Starring: Ben Affleck, Joanna Going, Rose McGowan, Peter O'Toole, Live Schrieber
Rated R for Sci-Fi Violence/Gore and Language
The trouble with making a scary movie is that once you get started, you have to keep it up. "Phantoms," the 1998 thriller based on the novel by Dean Koontz (arguably the most famous horror author after Stephen King), starts off great. It's when it gets around to explaining what's going on that things fall apart.
Jennifer (Going) is taking her sister Lisa (McGowan) from LA to the small Colorado town of Snowfield to get her away from the evils of the big city ("I like pollution. I like gunfire," Lisa whines). When they get there, they find the town completely deserted save for a few weird looking corpses (I liked how Lisa asked if there was a nuclear power plant or a military base nearby). Now they, the local sheriff (Affleck) and his two deputies (Schrieber and Nicky Katt) have to survive the night. Meanwhile, an Oxford scholar turned tabloid journalist named Timothy Flyte (O'Toole) is being whisked there by the government for reasons yet unknown.
The first half of the movie is effectively creepy. Wandering through a deserted town not knowing what you'd find is a great way to send your nerves through the shredder, and director Joe Chappelle effectively captures this. It's not masterful or especially innovative, but it gets the job done.
Unfortunately, the film has to show its cards, and that's when the spell is broken. It's not that things are too ridiculous (although they approach that level), but the screenplay isn't strong enough to support the conclusion. Sure, editing seams are occasionally glaring, but the dialogue is too weak to make us accept what is going on. Any premise is acceptable as long as it's given a good foundation (just look at "Star Wars"). That doesn't happen here.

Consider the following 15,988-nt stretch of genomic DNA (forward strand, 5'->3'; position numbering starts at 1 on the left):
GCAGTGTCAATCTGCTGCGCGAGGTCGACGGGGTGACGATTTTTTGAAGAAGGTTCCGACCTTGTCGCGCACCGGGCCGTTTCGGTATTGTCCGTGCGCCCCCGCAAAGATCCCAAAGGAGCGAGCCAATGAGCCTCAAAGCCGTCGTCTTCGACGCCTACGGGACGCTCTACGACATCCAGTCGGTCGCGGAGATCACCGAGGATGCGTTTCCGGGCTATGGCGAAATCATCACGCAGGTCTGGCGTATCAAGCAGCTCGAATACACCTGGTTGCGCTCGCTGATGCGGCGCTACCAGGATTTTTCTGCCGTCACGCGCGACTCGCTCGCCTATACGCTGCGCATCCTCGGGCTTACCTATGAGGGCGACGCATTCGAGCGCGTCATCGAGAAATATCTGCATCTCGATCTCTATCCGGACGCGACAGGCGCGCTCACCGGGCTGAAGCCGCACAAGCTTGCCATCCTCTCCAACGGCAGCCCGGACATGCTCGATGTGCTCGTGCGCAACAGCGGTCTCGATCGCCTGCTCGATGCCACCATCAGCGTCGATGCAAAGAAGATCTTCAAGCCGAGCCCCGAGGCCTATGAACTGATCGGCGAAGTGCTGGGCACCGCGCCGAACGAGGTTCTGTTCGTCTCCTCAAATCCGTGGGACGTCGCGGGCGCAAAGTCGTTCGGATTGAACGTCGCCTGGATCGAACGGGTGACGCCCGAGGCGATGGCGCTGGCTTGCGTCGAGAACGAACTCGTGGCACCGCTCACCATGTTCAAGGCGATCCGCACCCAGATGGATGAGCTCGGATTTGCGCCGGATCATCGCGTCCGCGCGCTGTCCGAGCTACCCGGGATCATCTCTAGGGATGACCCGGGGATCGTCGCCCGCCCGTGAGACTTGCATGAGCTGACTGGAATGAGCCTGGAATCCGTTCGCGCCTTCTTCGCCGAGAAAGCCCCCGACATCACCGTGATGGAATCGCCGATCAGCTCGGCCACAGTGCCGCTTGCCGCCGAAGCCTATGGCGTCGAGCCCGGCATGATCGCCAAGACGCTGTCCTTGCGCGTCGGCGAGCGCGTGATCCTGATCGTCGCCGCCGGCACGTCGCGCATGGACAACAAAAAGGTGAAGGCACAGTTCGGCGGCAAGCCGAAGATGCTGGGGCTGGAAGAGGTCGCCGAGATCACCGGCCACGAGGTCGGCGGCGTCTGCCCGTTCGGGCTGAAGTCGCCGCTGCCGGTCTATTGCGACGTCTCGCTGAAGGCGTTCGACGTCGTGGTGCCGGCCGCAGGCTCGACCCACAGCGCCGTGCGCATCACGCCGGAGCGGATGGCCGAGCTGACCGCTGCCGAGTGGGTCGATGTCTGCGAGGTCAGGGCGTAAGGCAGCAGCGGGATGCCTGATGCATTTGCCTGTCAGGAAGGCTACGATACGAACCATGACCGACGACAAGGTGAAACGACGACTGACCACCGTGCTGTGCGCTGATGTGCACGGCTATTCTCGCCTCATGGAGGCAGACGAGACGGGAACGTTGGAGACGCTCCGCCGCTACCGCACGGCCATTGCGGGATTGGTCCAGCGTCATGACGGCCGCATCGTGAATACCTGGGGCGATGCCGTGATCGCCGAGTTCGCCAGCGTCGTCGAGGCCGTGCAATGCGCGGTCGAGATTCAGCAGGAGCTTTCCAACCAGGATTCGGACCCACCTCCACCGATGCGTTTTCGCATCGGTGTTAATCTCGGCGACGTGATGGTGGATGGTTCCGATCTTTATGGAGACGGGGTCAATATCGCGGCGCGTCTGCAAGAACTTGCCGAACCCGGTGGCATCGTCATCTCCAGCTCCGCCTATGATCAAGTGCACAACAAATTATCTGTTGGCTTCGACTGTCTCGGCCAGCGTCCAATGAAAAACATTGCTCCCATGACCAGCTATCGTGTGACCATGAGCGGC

The performances are adequate, but not especially memorable. Ben Affleck is miscast; he's in the film mainly to sport his good looks (I never thought he was that good looking, but that's just me). As a gun-toting sheriff complete with a cowboy hat, he's a little out of his element. At least he gives it a game try, and the result is a performance that's much better than "Gigli." Rose McGowan is a good wild girl and Live Schrieber makes for a truly creepy weirdo. Both actors starred in "Scream," which was released two years earlier, but they shared no scenes together.
The standouts are Joanna Going and Peter O'Toole. Going provides warmth and sensitivity to the proceedings, but unfortunately she's let down by the script. The color (what little there is) is provided by the late acting legend Peter O'Toole. O'Toole is in "take the money and run" mode, but nevertheless he adds a dose of class to the proceedings. And you can't beat his line about the dinosaurs.
There's a lot to like about "Phantoms," especially in its first half. But in the end it's too problematic for me to recommend. Still, if you're bored and looking for some cheap thrills, you could do worse.